Dr. M.J. Bazos, MD Patient Handout


About Your Diagnosis

Cervical dysplasia means that the cervical tissue is growing abnormally. This condition is sometimes called “precancerous changes.” The degree of abnormal tissue growth can be “mild,” “moderate,” or “severe.” If severe dysplasia is not treated, it can progress to cancer of the cervix. The Pap smear is a screening test for cervical dysplasia. This means that when a Pap smear is abnormal, actual abnormal tissue may or may not be actually present. To diagnose abnormally growing tissue, an office procedure called “colposcopy” has to be performed, in which the cervix is examined very closely using a colposcope. The colposcope is a very large microscope that magnifies the view of the cervix. The physician looks for abnormal tissue growth patterns. If an area looks abnormal by colposcopy, a biopsy of the cervix is performed by pinching off a small piece of the cervix. Local anesthesia is not required. The biopsy will feel like a sharp pinch or cramp, but it only lasts for a moment. The biopsy specimen of the cervix is sent to the pathology laboratory where it will be examined very carefully. The laboratory will determine whether “dysplasia” (abnormally growing tissue) is present. The report will also state whether the dysplasia is mild, moderate, or severe. Cervical dysplasia cannot be transmitted sexually or in any other manner. However, the human papillomavirus, which is sexually transmitted, can increase the risk of developing dysplasia and cervical cancer. Cigarette smoking may increase the risk of developing cervical dysplasia. Other risk factors include sexual activity (intercourse) at an early age and multiple sexual partners.

Living With Your Diagnosis
Cervical dysplasia does not cause any symptoms. It is usually discovered by a Pap smear. Very rarely, if the dysplasia is very advanced, abnormal bleeding will occur. If you have been diagnosed with dysplasia, it is important that you keep your follow-up appointments so that the dysplasia can be followed carefully. If you smoke cigarettes, you should try to quit.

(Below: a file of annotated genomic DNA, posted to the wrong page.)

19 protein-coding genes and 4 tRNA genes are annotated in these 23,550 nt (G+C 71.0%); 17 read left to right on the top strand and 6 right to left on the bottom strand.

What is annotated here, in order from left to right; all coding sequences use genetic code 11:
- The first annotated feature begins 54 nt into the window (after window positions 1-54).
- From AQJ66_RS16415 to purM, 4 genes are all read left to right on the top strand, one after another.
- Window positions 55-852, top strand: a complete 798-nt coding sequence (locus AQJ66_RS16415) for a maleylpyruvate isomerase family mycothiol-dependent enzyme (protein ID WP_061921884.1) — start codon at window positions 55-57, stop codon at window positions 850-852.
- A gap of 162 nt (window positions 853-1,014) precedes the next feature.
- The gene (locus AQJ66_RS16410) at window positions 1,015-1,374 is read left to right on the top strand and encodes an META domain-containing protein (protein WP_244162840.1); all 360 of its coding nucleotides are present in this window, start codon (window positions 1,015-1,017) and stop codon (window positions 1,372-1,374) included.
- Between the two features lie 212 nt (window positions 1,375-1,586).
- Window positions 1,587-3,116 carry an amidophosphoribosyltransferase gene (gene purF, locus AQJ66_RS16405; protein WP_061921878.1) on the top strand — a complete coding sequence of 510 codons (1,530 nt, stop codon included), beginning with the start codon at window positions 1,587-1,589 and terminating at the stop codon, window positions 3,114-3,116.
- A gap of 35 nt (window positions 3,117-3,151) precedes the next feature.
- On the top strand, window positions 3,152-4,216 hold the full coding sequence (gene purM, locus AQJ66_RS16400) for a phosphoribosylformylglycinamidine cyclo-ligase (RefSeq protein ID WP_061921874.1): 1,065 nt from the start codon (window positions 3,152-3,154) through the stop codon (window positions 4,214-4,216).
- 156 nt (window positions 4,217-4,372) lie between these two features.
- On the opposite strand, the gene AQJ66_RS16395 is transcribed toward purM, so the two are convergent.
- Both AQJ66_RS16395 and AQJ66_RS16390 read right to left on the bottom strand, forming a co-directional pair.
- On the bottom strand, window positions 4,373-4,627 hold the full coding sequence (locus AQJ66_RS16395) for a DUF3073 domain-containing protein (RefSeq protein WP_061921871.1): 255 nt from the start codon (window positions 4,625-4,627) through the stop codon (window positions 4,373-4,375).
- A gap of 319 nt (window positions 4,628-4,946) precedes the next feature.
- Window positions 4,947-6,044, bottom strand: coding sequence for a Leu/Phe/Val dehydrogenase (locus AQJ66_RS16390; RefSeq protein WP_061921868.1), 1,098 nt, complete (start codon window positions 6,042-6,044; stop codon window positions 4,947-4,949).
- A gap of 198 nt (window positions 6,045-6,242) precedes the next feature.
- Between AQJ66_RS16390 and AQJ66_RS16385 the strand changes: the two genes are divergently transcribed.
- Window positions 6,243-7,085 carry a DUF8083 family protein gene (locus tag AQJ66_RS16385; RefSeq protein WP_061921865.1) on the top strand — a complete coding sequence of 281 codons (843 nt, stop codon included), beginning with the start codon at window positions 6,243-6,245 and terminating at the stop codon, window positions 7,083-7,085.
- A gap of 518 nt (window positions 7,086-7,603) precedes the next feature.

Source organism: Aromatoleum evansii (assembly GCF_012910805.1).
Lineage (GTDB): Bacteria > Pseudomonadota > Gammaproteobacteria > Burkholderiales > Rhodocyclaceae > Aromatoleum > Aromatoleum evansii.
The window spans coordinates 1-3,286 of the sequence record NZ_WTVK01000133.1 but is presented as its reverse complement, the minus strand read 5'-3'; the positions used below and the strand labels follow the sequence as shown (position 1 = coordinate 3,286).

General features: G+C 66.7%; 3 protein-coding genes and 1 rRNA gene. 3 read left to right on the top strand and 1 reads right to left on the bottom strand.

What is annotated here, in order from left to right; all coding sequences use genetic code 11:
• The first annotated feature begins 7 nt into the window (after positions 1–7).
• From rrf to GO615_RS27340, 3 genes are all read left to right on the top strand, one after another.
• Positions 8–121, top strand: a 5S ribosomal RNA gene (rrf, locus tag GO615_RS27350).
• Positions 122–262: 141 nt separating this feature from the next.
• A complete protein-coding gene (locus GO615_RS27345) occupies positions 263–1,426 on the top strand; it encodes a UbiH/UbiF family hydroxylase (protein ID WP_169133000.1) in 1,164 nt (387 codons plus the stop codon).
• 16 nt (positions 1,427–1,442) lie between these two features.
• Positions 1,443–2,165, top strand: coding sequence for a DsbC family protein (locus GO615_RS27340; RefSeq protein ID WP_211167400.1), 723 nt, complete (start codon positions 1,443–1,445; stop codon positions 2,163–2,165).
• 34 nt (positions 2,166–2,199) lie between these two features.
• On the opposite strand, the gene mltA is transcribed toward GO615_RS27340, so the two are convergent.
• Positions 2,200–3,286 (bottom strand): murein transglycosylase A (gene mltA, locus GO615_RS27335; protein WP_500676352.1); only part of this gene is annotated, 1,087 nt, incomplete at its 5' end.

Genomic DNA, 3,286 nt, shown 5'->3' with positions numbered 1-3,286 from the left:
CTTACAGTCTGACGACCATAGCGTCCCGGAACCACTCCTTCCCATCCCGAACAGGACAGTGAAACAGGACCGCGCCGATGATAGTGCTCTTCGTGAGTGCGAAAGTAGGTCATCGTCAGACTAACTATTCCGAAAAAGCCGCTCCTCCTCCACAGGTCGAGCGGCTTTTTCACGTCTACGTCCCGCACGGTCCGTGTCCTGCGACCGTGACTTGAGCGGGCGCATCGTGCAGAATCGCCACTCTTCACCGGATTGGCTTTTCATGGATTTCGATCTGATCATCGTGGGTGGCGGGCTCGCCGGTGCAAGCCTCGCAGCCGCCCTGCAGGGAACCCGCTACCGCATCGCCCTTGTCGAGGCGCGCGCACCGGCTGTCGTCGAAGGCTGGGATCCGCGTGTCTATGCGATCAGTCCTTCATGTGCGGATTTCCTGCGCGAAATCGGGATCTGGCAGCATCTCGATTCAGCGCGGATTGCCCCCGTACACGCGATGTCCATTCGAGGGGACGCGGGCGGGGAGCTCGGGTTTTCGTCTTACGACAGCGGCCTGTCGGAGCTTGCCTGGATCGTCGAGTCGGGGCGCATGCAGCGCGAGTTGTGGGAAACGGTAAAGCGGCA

Cervical dysplasia can be treated by several methods. The most commonly used method is the loop cone biopsy (this procedure goes by many different names). This procedure is performed in the office under local anesthesia. There is minimal discomfort from the procedure. Some patients may experience mild cramping after the procedure for 1–2 days. Vaginal discharge is increased for 1–2 weeks after the loop cone biopsy. The success rate is 85% to 90%, which means that the cervical dysplasia only recurs in 10% to 15% of patients. Cervical dysplasia can also be treated by “cryosurgery,” which is simply freezing the cervix. When the cervix is frozen, the abnormal tissue dies and falls off. This is an office procedure as well. Patients usually experience mild-to-moderate cramping with this procedure. Vaginal discharge is usually increased for 2–4 weeks after the procedure. Occasionally, your gynecologist will recommend that the cone biopsy be performed in the operating room as an outpatient procedure. This means that you come in on the day of your procedure and go home on the same day.
The DOs
• Keep your follow-up appointments as scheduled. It is better to treat cervical dysplasia in the early stages.
• Practice “safe sex.” Protecting yourself from sexually transmitted diseases, especially the human papillomavirus, can decrease your risk of developing cervical dysplasia.

The DON’Ts
• Don’t miss your follow-up appointments if you have been told you have dysplasia.
• Don’t miss your follow-up appointments if you have a cone biopsy. Cervical dysplasia can recur, so it is very important that you have follow-up Pap smears and colposcopy after the cone biopsy.

When to Call Your Doctor
• If you experience persistent bleeding, longer than a week, after a cervical biopsy.
• If you experience more bleeding or vaginal discharge than expected after the loop cone biopsy.
• If you have fever after the loop cone biopsy.